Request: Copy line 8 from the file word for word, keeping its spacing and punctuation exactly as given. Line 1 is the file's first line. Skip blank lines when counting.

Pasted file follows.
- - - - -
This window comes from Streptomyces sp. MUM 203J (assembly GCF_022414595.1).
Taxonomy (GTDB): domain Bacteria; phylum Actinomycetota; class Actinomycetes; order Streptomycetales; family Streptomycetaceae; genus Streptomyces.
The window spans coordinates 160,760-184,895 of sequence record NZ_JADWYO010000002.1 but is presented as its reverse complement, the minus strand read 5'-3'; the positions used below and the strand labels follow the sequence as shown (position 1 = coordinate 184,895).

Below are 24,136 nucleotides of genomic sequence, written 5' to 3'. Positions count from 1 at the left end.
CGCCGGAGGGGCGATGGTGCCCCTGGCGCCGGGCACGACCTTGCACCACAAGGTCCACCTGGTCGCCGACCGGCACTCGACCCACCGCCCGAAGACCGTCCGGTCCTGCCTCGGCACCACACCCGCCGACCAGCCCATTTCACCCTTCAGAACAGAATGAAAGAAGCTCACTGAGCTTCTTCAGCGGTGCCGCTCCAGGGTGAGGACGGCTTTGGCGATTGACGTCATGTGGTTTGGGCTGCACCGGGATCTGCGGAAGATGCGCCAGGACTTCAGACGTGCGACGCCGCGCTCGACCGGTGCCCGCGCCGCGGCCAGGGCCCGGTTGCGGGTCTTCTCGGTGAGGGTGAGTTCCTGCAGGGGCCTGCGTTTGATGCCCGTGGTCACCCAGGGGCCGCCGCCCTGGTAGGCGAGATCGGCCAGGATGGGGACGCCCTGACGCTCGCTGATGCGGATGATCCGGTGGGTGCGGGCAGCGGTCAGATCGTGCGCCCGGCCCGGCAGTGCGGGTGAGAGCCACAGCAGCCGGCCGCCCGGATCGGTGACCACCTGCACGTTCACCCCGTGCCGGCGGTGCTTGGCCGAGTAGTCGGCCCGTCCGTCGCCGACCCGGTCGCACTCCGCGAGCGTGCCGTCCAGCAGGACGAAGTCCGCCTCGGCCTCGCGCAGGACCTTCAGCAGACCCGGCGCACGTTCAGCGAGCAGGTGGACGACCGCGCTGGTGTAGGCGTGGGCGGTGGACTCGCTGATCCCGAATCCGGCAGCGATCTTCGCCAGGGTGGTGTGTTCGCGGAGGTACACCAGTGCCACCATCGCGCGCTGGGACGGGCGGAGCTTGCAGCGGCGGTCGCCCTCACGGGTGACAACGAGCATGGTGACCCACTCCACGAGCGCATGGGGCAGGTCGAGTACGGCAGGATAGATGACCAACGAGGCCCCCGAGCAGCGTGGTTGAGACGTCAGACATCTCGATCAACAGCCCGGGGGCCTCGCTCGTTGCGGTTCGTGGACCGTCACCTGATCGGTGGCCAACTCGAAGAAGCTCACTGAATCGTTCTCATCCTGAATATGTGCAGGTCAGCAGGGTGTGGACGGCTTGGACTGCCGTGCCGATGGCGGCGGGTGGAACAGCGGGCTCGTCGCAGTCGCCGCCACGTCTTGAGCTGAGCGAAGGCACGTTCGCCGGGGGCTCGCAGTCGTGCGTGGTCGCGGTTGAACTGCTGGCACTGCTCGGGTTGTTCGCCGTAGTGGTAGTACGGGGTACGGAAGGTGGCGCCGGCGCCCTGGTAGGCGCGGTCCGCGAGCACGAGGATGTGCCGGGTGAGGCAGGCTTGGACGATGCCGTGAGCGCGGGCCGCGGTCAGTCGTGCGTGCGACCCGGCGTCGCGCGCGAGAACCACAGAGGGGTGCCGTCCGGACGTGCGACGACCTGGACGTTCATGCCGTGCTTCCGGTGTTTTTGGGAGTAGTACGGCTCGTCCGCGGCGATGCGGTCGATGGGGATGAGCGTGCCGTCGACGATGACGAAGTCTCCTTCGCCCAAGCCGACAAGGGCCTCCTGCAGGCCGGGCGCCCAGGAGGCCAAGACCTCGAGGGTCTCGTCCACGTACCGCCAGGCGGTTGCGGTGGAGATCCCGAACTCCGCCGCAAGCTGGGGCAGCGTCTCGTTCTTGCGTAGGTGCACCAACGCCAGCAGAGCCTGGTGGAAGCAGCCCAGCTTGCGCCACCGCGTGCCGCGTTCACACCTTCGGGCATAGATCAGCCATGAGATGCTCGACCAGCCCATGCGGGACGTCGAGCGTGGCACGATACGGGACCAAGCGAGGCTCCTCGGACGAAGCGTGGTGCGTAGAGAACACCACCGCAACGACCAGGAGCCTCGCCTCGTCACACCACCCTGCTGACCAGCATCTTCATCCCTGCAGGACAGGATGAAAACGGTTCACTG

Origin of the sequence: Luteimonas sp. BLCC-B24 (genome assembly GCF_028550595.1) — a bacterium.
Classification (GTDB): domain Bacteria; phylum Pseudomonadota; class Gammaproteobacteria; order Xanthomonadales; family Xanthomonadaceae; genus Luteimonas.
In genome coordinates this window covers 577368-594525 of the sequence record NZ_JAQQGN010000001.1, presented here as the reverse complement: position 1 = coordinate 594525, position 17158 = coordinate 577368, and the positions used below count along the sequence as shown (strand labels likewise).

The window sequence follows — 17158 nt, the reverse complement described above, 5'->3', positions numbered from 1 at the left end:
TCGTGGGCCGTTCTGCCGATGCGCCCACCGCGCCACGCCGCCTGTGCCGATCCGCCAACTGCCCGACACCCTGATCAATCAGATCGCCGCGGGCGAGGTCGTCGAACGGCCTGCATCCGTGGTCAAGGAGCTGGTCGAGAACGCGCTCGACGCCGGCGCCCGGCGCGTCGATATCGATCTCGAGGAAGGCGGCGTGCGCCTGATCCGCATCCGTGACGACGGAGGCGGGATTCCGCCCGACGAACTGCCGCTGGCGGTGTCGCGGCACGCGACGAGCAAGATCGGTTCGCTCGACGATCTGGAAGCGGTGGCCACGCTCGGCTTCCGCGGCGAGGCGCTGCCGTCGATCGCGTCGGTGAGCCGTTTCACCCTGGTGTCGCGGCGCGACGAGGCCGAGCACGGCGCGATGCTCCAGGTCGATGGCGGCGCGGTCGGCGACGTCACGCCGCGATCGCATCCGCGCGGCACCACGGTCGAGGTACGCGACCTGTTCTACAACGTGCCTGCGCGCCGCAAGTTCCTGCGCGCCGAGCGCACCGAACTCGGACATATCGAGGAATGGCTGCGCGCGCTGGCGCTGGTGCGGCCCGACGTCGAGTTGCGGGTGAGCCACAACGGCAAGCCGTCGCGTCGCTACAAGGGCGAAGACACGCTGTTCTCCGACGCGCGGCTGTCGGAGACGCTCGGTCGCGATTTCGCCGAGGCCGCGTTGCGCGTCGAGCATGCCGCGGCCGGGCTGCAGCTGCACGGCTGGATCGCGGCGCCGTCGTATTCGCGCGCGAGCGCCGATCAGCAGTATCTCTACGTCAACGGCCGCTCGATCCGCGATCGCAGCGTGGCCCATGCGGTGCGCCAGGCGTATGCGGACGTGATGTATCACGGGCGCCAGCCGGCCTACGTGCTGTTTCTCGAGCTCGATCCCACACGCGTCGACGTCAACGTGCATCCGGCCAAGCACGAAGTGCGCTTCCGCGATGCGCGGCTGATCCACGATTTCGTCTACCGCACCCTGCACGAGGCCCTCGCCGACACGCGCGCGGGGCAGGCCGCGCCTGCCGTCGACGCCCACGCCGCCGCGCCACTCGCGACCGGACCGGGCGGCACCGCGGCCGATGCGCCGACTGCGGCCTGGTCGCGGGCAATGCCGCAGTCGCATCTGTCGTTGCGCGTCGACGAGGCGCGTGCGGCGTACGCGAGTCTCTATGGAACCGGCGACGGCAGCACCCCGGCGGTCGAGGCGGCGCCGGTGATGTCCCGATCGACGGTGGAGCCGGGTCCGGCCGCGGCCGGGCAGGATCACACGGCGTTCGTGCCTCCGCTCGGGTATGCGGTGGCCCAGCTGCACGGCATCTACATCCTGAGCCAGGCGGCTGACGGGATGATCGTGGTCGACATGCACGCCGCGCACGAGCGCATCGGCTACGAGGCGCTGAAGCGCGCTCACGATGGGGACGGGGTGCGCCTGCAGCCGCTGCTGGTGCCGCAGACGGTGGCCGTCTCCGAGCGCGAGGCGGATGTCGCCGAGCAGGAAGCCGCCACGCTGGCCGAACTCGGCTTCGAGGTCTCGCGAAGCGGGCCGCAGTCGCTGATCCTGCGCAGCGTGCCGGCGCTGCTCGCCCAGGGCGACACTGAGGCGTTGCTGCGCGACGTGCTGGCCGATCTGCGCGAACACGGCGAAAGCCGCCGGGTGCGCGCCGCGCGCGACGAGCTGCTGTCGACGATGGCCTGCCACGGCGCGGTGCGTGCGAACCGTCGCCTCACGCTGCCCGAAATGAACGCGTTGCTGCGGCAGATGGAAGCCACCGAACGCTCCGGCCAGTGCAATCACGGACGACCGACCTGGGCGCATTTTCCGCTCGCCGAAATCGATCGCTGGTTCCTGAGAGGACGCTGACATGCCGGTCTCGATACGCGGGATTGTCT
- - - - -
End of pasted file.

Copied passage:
In genome coordinates this window covers 577368-594525 of the sequence record NZ_JAQQGN010000001.1, presented here as the reverse complement: position 1 = coordinate 594525, position 17158 = coordinate 577368, and the positions used below count along the sequence as shown (strand labels likewise).